150 years ago, Heinrich Bronn provided in the first German translation of Charles Darwin's Origin of Species a rather liberal interpretation, even adding his own view of Darwin's ideas in an additional 15th chapter. Ernst Haeckel widely popularized his view of Darwinian evolution based on his reading of this translation. This was long seen - probably incorrectly - as the intellectual root of social Darwinism in Germany.
As Dobzhansky wrote, nothing in biology makes sense outside the context of the evolutionary theory, and this truth has not been sufficiently explored yet by medicine. We comment on Shanks and Pyles' recently published paper, Evolution and medicine: the long reach of "Dr. Darwin", and discuss some recent advancements in the application of evolutionary theory to carcinogenesis. However, we disagree with Shanks and Pyles about the usefulness of animal experiments in predicting human hazards. Based on the darwinian observation of inter-species and inter-individual variation in all biological functions, Shanks and Pyles suggest that animal experiments cannot be used to identify hazards to human health. We claim that while the activity of enzymes may vary among individuals and among species, this does not indicate that critical events in disease processes occurring after exposure to hazardous agents differ qualitatively between animal models and humans. In addition, the goal is to avoid human disease whenever possible and with the means that are available at a given point in time. Epidemics of cancer could have been prevented if experimental data had been used to reduce human exposures or ban carcinogenic chemicals. We discuss examples.
In spite of its success, Neo-Darwinism is faced with major conceptual barriers to further progress, deriving directly from its metaphysical foundations. Most importantly, neo-Darwinism fails to recognize a fundamental cause of evolutionary change, “niche construction”. This failure restricts the generality of evolutionary theory, and introduces inaccuracies. It also hinders the integration of evolutionary biology with neighbouring disciplines, including ecosystem ecology, developmental biology, and the human sciences. Ecology is forced to become a divided discipline, developmental biology is stubbornly difficult to reconcile with evolutionary theory, and the majority of biologists and social scientists are still unhappy with evolutionary accounts of human behaviour. The incorporation of niche construction as both a cause and a product of evolution removes these disciplinary boundaries while greatly generalizing the explanatory power of evolutionary theory.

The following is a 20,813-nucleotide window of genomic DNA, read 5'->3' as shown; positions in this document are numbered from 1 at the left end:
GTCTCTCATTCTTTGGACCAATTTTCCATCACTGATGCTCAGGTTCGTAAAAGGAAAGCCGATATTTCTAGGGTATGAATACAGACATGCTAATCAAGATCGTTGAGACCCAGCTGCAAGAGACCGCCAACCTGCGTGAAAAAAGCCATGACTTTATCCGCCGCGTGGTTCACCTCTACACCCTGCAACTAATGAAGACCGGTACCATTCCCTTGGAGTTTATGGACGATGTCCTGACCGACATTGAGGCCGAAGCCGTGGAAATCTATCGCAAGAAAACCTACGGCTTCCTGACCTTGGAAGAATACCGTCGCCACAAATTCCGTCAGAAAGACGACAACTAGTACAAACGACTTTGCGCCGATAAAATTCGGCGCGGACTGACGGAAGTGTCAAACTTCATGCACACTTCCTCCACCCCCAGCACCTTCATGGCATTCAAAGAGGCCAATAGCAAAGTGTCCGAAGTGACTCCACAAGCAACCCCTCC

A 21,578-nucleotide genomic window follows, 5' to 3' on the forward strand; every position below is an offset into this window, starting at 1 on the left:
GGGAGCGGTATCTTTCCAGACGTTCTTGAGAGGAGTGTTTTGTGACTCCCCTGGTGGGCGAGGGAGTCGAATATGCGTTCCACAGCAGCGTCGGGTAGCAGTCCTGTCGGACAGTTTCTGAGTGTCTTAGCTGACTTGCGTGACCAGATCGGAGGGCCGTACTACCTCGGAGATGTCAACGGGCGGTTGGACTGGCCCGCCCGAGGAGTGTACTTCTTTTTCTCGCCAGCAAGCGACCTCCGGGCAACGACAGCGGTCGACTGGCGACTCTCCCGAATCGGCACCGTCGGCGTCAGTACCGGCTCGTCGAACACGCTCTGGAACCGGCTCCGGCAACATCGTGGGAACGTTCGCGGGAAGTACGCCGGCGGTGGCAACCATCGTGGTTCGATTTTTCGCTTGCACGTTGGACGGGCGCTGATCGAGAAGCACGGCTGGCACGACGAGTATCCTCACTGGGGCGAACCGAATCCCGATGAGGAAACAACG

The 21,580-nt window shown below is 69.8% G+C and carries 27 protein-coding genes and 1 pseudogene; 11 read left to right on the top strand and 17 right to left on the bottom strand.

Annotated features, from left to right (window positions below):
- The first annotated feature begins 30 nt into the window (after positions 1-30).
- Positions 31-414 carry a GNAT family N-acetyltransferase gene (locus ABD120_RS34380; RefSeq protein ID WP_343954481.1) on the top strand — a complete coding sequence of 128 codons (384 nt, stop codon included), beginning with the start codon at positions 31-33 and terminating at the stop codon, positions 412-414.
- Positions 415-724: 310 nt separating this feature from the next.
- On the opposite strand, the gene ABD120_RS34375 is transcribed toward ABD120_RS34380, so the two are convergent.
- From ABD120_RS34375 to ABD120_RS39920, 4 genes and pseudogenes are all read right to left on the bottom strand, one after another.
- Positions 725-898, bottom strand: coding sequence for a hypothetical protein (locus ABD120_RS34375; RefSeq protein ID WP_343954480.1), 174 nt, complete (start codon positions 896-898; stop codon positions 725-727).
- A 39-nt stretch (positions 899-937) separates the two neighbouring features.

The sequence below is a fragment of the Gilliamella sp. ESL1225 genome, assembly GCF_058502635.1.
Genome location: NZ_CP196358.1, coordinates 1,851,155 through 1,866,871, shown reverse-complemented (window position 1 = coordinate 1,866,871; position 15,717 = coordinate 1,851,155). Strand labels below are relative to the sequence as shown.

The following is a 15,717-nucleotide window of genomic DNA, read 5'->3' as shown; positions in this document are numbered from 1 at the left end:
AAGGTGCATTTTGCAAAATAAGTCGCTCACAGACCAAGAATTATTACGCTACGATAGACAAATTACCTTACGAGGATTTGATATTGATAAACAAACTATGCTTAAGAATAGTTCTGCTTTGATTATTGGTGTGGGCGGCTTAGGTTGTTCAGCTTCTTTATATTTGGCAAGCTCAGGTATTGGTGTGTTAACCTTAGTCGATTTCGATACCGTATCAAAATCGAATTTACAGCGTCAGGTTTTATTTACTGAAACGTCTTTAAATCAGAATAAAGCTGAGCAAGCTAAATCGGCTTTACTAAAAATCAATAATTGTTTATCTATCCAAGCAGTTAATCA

niche construction; evolutionary biology; ecological inheritance; ecosystem ecology; developmental biology
Charles Darwin studied floral biology for over 40 years and wrote three major books on plant reproduction. These works have provided the conceptual foundation for understanding floral adaptations that promote cross-fertilization and the mechanisms responsible for evolutionary transitions in reproductive systems. Many of Darwin's insights, gained from careful observations and experiments on diverse angiosperm species, remain remarkably durable today and have stimulated much current research on floral function and the evolution of mating systems. Here I review Darwin's seminal contributions to reproductive biology and provide an overview of the current status of research on several of the main topics to which he devoted considerable effort, including the consequences to fitness of cross- versus self-fertilization, the evolution and function of stylar polymorphisms, the adaptive significance of heteranthery, the origins of dioecy and related gender polymorphisms, and the transition from animal pollination to wind pollination. Post-Darwinian perspectives on floral function now recognize the importance of pollen dispersal and male outcrossed siring success in shaping floral adaptation. This has helped to link work on pollination biology and mating systems, two subfields of reproductive biology that remained largely isolated during much of the twentieth century despite Darwin's efforts towards integration.
adaptation; Charles Darwin; flowers; pollination; mating